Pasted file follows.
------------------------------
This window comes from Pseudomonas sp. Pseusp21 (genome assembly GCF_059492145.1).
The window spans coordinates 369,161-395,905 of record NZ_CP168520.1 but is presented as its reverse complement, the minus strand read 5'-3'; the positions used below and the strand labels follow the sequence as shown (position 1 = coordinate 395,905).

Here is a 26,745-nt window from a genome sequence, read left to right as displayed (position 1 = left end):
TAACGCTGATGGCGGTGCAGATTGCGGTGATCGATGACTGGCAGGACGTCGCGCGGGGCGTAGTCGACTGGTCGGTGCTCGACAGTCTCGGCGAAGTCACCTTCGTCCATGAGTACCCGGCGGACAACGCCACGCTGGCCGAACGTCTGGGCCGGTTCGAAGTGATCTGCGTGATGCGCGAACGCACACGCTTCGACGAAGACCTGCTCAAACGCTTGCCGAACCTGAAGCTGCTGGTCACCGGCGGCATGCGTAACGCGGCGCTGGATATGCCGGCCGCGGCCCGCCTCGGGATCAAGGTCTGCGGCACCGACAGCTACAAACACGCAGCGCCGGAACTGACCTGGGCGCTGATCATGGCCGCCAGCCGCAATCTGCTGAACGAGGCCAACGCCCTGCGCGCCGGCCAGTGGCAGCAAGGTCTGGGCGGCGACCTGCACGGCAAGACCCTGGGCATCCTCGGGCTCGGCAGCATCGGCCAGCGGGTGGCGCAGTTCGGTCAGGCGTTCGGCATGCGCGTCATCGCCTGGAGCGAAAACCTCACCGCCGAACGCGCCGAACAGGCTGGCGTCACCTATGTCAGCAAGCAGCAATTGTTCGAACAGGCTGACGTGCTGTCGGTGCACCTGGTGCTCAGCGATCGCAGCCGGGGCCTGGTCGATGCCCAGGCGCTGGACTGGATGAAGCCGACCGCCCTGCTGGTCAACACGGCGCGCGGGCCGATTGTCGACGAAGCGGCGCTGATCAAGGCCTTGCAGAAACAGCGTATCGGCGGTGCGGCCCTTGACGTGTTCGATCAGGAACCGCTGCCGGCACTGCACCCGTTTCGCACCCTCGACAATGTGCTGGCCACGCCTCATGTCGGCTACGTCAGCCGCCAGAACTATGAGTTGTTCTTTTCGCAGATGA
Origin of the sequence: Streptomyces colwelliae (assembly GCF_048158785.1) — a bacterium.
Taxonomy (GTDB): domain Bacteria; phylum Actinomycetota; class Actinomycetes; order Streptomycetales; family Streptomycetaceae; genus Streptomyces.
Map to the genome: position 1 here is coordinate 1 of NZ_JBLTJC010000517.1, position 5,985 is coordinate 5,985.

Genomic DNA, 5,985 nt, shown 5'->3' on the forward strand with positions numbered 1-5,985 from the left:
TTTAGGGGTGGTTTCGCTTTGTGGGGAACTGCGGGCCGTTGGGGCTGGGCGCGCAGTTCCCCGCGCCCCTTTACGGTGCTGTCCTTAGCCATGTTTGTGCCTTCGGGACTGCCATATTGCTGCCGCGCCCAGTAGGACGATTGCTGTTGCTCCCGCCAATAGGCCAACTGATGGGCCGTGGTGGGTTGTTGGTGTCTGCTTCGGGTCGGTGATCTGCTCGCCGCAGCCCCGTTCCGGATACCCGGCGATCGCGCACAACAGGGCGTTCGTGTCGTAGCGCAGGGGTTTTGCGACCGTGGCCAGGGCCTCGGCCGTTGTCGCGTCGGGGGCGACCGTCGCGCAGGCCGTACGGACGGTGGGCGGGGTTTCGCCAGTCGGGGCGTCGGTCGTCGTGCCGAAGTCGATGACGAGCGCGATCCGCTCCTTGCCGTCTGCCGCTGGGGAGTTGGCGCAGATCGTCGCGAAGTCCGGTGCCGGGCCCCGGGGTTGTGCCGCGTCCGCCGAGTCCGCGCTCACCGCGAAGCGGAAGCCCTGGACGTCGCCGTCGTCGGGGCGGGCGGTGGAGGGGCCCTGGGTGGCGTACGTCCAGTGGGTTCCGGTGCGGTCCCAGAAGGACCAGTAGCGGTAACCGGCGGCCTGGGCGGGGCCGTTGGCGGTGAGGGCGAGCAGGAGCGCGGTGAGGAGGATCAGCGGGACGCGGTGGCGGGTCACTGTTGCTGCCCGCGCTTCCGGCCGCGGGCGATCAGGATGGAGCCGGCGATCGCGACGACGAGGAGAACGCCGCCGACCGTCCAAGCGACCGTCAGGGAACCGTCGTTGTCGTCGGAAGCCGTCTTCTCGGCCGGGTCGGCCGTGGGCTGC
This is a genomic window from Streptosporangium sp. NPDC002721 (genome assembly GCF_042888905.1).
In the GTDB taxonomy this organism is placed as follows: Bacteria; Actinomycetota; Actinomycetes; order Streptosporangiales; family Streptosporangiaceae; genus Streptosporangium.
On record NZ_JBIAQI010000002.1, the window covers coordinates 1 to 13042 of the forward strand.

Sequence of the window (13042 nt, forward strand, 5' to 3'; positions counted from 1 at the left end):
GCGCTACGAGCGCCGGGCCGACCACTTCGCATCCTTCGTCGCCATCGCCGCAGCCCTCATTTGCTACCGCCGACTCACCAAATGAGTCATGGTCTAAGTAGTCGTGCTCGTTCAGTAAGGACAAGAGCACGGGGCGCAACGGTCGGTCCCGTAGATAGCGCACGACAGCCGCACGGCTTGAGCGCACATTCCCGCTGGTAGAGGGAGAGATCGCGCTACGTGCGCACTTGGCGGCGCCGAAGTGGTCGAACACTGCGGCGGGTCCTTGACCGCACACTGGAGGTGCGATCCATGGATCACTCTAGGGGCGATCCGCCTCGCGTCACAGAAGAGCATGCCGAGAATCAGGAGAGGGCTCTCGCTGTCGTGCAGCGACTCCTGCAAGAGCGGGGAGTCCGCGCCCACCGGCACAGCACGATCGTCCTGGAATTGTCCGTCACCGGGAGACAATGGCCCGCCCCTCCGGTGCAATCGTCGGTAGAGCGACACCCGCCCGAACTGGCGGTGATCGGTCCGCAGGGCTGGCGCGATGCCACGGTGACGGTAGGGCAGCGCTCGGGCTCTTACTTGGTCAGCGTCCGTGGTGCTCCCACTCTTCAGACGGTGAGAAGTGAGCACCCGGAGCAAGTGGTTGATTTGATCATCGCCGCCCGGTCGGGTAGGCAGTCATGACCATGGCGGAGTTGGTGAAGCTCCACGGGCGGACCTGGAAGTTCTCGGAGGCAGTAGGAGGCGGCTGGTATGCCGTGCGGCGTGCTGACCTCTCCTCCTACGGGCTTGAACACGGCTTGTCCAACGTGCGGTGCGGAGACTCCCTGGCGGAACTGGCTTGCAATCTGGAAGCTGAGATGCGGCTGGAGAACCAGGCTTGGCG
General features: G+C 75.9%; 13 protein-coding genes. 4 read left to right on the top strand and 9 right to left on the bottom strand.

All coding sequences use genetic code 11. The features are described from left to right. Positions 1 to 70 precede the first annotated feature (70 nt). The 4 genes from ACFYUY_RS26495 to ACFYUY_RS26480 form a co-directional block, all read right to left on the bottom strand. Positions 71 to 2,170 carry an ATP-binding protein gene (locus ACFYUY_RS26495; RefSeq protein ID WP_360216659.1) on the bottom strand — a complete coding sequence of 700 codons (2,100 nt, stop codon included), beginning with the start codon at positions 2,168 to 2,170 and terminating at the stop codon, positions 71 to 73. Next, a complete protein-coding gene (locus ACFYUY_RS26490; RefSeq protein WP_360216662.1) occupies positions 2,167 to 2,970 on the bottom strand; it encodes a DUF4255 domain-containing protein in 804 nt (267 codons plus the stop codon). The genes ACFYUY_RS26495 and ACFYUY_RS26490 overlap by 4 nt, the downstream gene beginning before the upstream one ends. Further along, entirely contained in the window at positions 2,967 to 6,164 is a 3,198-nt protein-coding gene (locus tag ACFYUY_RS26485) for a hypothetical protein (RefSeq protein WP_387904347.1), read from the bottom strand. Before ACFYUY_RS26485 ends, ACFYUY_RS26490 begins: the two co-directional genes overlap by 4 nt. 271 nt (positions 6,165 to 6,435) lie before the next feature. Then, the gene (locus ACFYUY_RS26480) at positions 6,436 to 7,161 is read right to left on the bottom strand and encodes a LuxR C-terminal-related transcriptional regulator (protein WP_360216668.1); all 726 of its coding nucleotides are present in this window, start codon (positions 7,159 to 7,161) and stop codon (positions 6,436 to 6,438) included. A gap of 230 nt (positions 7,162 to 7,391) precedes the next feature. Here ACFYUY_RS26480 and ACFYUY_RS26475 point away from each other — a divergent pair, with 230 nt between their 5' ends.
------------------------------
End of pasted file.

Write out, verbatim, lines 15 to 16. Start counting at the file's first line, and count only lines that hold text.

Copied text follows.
General features: G+C 75.9%; 13 protein-coding genes. 4 read left to right on the top strand and 9 right to left on the bottom strand.

All coding sequences use genetic code 11. The features are described from left to right. Positions 1 to 70 precede the first annotated feature (70 nt). The 4 genes from ACFYUY_RS26495 to ACFYUY_RS26480 form a co-directional block, all read right to left on the bottom strand. Positions 71 to 2,170 carry an ATP-binding protein gene (locus ACFYUY_RS26495; RefSeq protein ID WP_360216659.1) on the bottom strand — a complete coding sequence of 700 codons (2,100 nt, stop codon included), beginning with the start codon at positions 2,168 to 2,170 and terminating at the stop codon, positions 71 to 73. Next, a complete protein-coding gene (locus ACFYUY_RS26490; RefSeq protein WP_360216662.1) occupies positions 2,167 to 2,970 on the bottom strand; it encodes a DUF4255 domain-containing protein in 804 nt (267 codons plus the stop codon). The genes ACFYUY_RS26495 and ACFYUY_RS26490 overlap by 4 nt, the downstream gene beginning before the upstream one ends. Further along, entirely contained in the window at positions 2,967 to 6,164 is a 3,198-nt protein-coding gene (locus tag ACFYUY_RS26485) for a hypothetical protein (RefSeq protein WP_387904347.1), read from the bottom strand. Before ACFYUY_RS26485 ends, ACFYUY_RS26490 begins: the two co-directional genes overlap by 4 nt. 271 nt (positions 6,165 to 6,435) lie before the next feature. Then, the gene (locus ACFYUY_RS26480) at positions 6,436 to 7,161 is read right to left on the bottom strand and encodes a LuxR C-terminal-related transcriptional regulator (protein WP_360216668.1); all 726 of its coding nucleotides are present in this window, start codon (positions 7,159 to 7,161) and stop codon (positions 6,436 to 6,438) included. A gap of 230 nt (positions 7,162 to 7,391) precedes the next feature. Here ACFYUY_RS26480 and ACFYUY_RS26475 point away from each other — a divergent pair, with 230 nt between their 5' ends.